Republic of Zambia – Community Handpumps

| |

Project Overview

Although progress has been made over the last decade, less than 50% of the rural Zambian population have access to safe water, with the majority having to rely on unsafe water sources such as hand dug wells or streams. The consumption and use of unsafe water have significant health impacts, with water borne and diarrheal diseases being the third highest cause of death and disability in the country. The high climatic variability in the region, resulting in frequent flooding and droughts, further compounds the stress on local communities.

Nearly 90% of the rural population rely on wood as their primary energy source, and for those that have no choice but to boil water for purification, this contributes to a major source hazardous household air pollution as well as carbon emissions.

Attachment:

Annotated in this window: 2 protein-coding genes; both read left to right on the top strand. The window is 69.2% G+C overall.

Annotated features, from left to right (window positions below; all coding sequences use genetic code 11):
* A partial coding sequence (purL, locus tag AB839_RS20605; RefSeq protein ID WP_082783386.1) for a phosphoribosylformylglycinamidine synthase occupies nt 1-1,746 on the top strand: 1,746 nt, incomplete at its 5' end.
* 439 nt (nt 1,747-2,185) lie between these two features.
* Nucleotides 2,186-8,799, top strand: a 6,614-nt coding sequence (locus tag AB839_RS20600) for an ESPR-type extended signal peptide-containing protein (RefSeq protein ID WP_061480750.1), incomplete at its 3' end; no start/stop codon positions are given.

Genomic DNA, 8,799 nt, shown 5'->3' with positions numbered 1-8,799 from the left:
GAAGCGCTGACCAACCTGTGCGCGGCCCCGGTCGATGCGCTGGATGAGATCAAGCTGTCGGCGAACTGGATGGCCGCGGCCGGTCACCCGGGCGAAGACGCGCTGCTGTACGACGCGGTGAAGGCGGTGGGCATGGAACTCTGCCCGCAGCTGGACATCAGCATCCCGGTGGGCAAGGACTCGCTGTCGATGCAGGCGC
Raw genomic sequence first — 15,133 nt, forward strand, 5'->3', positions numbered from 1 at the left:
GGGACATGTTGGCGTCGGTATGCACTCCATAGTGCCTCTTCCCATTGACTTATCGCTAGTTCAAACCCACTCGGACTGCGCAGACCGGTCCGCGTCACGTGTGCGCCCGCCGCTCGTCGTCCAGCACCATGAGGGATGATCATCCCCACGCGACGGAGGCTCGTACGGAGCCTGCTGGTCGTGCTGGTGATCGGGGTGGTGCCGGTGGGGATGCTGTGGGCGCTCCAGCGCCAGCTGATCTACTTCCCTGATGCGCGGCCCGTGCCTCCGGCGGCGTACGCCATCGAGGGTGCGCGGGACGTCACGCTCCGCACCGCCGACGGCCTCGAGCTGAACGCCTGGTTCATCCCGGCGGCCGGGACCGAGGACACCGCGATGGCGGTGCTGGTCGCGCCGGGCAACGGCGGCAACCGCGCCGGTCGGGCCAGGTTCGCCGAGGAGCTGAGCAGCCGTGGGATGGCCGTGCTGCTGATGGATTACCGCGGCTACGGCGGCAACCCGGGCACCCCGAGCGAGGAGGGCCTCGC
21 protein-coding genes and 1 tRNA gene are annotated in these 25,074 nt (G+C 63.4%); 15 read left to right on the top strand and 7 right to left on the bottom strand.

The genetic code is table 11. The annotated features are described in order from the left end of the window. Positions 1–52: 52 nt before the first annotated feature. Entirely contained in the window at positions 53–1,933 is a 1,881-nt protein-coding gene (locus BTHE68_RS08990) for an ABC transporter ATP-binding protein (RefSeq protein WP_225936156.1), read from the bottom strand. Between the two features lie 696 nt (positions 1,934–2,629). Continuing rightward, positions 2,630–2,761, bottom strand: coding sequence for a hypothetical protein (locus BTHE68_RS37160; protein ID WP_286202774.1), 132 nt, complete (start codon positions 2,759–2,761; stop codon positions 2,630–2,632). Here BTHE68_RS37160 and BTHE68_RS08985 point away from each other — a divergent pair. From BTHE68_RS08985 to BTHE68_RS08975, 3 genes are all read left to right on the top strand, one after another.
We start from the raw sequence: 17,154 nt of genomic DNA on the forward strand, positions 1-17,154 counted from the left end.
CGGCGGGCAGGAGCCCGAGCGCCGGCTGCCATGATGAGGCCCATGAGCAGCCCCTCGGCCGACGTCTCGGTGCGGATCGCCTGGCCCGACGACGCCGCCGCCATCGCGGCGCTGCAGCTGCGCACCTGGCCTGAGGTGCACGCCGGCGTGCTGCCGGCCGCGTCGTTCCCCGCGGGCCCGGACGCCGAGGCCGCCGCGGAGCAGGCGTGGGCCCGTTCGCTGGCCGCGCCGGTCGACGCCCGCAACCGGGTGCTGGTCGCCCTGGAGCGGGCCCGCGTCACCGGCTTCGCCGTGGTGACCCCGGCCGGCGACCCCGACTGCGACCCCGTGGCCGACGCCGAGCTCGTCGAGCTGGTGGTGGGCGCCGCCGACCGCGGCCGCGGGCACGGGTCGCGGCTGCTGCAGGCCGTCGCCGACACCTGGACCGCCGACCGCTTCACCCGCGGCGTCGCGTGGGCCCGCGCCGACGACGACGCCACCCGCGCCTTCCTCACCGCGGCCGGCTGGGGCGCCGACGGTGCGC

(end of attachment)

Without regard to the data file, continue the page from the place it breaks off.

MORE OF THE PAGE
Borehole handpumps offer communities a reliable means of accessing clean groundwater aquifers, and many have been installed over the past few decades. However, without regular maintenance they have often fallen into disrepair. The project rehabilitates and maintains these vital safe water sources, trains the communities on best WASH practices, and builds the capacity of local communities to manage and maintain the water sources into the future.

Project Impacts

Each water point that is rehabilitated and maintained as part of the project provides communities with a safe and reliable clean water source, thereby reducing the risk of water borne diseases and removing the need to boil water for purification. The project also supports a programme of WASH training to improve the wider hygiene and sanitation practices within communities.

For those that bear the primary responsibility of resource collection, mainly women and children, the provision of a convenient safe water source means that the burden of time spent on collecting water and the wood for boiling water is reduced. This means they have more time to spend on other important activities such as attending school, supporting family-wellbeing, or participating in the economy. The project also engages with local schools to educate pupils on the benefits of safe water and hygiene practices.


Related News